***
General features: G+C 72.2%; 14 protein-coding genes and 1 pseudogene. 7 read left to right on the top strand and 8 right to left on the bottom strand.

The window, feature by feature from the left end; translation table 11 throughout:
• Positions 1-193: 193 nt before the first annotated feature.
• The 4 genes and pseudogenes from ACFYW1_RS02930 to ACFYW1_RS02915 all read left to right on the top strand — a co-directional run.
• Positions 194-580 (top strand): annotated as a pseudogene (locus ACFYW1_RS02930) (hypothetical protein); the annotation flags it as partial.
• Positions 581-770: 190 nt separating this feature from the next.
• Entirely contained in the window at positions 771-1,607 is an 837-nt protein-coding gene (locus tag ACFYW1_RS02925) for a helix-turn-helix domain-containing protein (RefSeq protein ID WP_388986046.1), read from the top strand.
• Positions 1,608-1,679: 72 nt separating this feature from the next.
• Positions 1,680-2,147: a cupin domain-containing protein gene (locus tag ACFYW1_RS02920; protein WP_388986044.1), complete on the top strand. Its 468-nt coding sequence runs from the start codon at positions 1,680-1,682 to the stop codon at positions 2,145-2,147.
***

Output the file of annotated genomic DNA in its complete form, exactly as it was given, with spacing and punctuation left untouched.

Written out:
General features: G+C 72.2%; 14 protein-coding genes and 1 pseudogene. 7 read left to right on the top strand and 8 right to left on the bottom strand.

The window, feature by feature from the left end; translation table 11 throughout:
• Positions 1-193: 193 nt before the first annotated feature.
• The 4 genes and pseudogenes from ACFYW1_RS02930 to ACFYW1_RS02915 all read left to right on the top strand — a co-directional run.
• Positions 194-580 (top strand): annotated as a pseudogene (locus ACFYW1_RS02930) (hypothetical protein); the annotation flags it as partial.
• Positions 581-770: 190 nt separating this feature from the next.
• Entirely contained in the window at positions 771-1,607 is an 837-nt protein-coding gene (locus tag ACFYW1_RS02925) for a helix-turn-helix domain-containing protein (RefSeq protein ID WP_388986046.1), read from the top strand.
• Positions 1,608-1,679: 72 nt separating this feature from the next.
• Positions 1,680-2,147: a cupin domain-containing protein gene (locus tag ACFYW1_RS02920; protein WP_388986044.1), complete on the top strand. Its 468-nt coding sequence runs from the start codon at positions 1,680-1,682 to the stop codon at positions 2,145-2,147.